Note the punch at the end of each of the second and third abstracts: set theories we might have thought to be significant rivals to the industry standard turn out to be definitionally equivalent to (versions of) it.

One presentational remark. In Potter’s presentation of his version of Scott-Derrick set theory in his Set Theory and its Philosophy the key definitions of a ‘history’ and the ‘accumulation of a history’ are given in a rather take-it-or-leave-it spirit, just as tricks that work. Button’s definitions at the very outset of a ‘history’ and the ‘potentiation of a history’ likewise will give pause those new to Scott’s trick: perhaps just a little more could be said to win over the reader and carry them through.

But that is a very minor quibble. This trio of papers strike me as taken together a simply terrific achievement.

Beklemishev’s worm

I thought it would be a doddle to update the chapter on modal logic for the Study Guide. But — needless to say! — it hasn’t quite worked out that way.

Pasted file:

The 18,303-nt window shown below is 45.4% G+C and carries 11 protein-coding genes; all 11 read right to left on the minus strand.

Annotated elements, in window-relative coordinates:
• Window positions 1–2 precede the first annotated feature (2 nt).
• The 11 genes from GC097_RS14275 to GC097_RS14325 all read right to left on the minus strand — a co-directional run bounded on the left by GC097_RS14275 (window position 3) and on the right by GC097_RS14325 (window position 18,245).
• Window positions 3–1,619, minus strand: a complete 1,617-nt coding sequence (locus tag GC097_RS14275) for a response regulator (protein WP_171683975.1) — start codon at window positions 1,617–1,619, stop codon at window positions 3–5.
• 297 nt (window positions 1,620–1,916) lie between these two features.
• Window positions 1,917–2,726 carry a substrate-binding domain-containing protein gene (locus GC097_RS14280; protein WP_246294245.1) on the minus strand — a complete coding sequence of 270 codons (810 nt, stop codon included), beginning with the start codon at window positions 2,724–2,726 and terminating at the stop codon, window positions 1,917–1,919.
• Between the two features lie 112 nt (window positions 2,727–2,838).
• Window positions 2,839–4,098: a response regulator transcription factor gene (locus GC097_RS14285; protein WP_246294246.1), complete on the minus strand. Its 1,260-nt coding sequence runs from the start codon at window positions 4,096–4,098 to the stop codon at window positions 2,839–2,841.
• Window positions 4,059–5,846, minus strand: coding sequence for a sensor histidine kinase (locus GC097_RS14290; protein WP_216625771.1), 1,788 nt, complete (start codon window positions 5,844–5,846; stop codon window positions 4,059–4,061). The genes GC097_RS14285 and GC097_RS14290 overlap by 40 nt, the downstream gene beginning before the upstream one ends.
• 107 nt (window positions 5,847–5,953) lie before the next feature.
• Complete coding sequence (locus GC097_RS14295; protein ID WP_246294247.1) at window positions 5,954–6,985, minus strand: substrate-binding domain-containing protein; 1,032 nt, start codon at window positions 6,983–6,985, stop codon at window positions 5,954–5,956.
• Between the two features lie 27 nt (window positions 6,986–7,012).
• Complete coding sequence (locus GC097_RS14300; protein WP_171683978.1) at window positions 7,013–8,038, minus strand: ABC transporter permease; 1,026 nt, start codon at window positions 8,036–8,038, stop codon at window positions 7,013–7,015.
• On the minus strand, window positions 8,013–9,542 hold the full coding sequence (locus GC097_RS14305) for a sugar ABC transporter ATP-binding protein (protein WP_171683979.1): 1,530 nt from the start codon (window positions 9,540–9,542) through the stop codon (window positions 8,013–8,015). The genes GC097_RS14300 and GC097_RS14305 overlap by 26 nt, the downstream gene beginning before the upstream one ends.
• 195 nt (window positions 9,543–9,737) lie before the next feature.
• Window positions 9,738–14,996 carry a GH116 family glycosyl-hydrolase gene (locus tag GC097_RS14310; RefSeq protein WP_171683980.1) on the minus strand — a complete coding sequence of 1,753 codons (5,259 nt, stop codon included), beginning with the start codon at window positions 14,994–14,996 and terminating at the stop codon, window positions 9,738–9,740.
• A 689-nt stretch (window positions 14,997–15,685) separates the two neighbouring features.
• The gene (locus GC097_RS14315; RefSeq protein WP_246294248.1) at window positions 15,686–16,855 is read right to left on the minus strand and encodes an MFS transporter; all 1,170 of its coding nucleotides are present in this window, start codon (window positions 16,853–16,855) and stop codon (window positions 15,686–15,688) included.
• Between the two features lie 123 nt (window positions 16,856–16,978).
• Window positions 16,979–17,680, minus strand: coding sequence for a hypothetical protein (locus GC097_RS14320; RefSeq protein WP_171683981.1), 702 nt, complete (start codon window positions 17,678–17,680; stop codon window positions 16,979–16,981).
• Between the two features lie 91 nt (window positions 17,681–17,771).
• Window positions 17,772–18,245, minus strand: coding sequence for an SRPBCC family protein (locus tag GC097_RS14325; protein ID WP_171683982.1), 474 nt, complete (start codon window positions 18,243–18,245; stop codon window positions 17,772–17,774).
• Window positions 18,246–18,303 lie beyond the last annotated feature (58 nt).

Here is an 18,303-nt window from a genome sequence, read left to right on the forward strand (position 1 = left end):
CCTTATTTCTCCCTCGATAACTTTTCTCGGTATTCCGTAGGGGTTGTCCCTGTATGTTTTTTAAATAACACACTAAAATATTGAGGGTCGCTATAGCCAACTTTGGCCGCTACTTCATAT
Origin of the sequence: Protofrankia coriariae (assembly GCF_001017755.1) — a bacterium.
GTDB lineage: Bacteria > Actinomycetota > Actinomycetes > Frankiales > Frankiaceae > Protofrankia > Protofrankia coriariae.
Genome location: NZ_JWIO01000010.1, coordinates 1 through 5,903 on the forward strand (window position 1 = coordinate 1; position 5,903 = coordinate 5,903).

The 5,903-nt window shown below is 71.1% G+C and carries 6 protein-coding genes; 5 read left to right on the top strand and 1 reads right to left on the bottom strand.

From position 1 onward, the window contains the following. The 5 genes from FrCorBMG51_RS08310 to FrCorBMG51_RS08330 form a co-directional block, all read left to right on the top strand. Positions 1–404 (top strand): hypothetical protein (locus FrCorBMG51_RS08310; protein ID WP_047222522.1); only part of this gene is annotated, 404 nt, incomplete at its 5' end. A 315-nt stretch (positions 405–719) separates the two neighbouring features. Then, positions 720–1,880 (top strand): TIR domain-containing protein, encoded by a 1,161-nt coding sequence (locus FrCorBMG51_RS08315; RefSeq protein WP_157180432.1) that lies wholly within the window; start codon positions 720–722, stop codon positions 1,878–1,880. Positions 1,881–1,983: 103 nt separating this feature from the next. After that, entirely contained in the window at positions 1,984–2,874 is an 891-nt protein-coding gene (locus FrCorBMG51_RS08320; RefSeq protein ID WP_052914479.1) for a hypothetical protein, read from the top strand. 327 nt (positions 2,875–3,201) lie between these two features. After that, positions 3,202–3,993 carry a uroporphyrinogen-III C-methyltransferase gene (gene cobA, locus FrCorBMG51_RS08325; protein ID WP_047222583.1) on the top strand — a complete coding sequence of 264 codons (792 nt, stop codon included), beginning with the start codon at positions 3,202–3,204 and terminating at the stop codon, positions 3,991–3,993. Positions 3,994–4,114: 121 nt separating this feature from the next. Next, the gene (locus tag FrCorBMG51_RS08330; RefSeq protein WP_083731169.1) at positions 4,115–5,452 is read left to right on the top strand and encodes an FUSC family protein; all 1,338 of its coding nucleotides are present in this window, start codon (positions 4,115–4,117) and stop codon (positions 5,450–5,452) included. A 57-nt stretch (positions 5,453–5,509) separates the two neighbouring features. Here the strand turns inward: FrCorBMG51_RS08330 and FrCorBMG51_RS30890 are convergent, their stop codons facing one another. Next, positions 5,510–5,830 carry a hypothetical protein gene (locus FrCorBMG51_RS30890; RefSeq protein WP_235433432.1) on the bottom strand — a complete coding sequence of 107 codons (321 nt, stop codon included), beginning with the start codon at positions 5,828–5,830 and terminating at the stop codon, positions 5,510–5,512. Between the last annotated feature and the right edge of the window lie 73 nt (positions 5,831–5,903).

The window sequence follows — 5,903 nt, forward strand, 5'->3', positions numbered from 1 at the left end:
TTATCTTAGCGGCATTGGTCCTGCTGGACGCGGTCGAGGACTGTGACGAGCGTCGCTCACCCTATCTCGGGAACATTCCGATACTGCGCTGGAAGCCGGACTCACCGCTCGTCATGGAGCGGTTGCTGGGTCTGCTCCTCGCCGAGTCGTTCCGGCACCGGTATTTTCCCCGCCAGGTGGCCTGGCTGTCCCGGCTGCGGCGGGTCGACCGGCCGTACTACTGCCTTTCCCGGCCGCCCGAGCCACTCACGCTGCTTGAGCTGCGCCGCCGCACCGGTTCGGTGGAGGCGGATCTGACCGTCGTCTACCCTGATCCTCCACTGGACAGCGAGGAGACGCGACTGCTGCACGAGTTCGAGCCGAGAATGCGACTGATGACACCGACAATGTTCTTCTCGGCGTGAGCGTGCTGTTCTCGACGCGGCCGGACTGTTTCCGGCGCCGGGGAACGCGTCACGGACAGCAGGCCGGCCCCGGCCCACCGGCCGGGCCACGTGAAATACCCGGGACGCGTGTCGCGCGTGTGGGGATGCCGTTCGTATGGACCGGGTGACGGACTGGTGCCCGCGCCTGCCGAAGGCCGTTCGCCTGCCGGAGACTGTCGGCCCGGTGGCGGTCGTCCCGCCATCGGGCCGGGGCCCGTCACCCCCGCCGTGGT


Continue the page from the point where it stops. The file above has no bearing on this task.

Now, propositional modal logics have long been of considerable interest to philosophers reflecting on notions of necessity, or when thinking about the logic of tensed discourse and the like. And first-order and higher-order quantified modal logics are of current interest to philosophers dabbling in modal metaphysics (no don’t! — that way madness lies …). Propositional modal logics are also of interest to mathematicians and computer scientists theorizing about relational structures. But none of these topics need be of much concern to those beginning mathematical logic. Apart from the link between modal S4 and Intuitionistic logic, the one bit of modal logic that is of real core interest to mainstream mathematical logic is (surely) provability logic, with its closest of connections to issues about Gödelian incompleteness etc.

So that’s the thought which is now going to structure the coverage of modal logic in the Beginning Mathematica Logic guide. I’ll introduce a modicum a modal logic at an introductory level: then let’s move on to the fun stuff about provability logics.